African music also has many non-percussion pitched instruments like the kora (a harp-like instrument), the mbira (thumb piano), the washint and atenteben (end-blown flutes), the masenqo (spike fiddle), and the akonting (banjo-like instrument). Many regions also had instruments that were specific to the music that they created.
Mbira (thumb piano)
Washint (end-blown flute),
Masenqo (spike fiddle)
Akonting (banjo-like instrument)
Senegambia was a term used to identify a region of Africa that was largely made up of two countries: Senegal and Gambia. Senegalese and Gambian music share many commonalities including Sabar (traditional drumming and dance music of the Wolof and Serer people), and the music of the Griots whose music told local stories and histories and were often accompanied on the kora (21 string harp-like instrument).
Sabar is both the name of a traditional drum from the region of Senegambia and the style of music when playing this drum. It is generally played with one hand and one stick and the music is characterized with complex overlapping rhythms. The rhythms themselves were often infused with meanings and were often used to communicate with other villages. The sound of the drumming could be heard up to 9 ½ miles away!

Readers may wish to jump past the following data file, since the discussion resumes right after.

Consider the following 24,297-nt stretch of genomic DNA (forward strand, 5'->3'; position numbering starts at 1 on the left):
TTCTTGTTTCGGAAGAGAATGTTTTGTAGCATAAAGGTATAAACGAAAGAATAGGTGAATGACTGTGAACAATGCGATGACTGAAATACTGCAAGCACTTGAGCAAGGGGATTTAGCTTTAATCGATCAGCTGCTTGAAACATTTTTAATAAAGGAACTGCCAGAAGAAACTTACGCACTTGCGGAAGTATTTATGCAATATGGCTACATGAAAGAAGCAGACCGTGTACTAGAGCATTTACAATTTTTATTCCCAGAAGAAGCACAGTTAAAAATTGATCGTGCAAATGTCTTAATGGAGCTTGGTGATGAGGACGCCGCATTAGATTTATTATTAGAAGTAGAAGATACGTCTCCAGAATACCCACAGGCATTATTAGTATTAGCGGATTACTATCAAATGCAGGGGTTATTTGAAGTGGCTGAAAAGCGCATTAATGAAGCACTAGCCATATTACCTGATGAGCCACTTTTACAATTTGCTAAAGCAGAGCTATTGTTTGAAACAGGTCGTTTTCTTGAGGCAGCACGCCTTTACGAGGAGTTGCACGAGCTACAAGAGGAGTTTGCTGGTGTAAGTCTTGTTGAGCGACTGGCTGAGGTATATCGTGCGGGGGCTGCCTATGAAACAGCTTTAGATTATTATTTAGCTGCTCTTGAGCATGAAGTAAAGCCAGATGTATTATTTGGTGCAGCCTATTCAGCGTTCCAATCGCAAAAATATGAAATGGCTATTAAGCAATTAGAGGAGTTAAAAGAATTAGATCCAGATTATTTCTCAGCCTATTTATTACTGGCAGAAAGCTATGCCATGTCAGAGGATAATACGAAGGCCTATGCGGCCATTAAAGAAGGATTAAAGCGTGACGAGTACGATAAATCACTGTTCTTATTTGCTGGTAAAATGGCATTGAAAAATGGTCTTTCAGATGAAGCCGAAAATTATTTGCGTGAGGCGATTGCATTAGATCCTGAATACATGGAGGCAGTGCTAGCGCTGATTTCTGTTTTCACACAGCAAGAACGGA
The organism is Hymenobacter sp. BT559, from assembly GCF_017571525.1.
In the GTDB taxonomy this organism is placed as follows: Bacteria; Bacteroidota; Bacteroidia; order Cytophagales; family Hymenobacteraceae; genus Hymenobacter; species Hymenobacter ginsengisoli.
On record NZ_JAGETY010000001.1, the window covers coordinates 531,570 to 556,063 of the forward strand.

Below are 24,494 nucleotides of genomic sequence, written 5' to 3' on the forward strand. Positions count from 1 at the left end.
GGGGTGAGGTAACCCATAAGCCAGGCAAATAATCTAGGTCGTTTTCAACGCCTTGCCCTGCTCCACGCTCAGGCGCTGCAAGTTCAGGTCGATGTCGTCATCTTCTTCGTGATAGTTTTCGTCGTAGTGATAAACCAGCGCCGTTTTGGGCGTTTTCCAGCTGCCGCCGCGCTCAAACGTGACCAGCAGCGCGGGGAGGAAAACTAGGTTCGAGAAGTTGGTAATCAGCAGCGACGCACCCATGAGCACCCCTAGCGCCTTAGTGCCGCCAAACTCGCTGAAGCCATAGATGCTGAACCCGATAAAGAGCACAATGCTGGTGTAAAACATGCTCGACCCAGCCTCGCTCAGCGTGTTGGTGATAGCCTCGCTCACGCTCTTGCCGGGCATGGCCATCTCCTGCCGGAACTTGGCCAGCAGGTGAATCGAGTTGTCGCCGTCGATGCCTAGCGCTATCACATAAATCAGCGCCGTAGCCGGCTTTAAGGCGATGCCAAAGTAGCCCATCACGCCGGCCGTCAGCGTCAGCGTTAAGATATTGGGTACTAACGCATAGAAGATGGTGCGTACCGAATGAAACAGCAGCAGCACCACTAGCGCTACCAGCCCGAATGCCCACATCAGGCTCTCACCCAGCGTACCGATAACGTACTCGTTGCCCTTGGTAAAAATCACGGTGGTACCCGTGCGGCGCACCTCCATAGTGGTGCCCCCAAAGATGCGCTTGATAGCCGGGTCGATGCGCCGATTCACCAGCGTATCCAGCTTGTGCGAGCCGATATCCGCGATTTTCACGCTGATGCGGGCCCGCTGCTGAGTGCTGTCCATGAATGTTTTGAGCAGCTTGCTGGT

Griots, also known as Jelis, are musicians, singers, and storytellers and are most often families who pass on their tradition of music, singing, and stories from generation to generation. Because of this connection to the past, Griots have generally been held in high esteem within their communities as a connection to the local histories and stories of the past. Griots often perform praise-music, sing of local histories and stories, and improvise music and lyrics commenting on the recent happenings of their communities.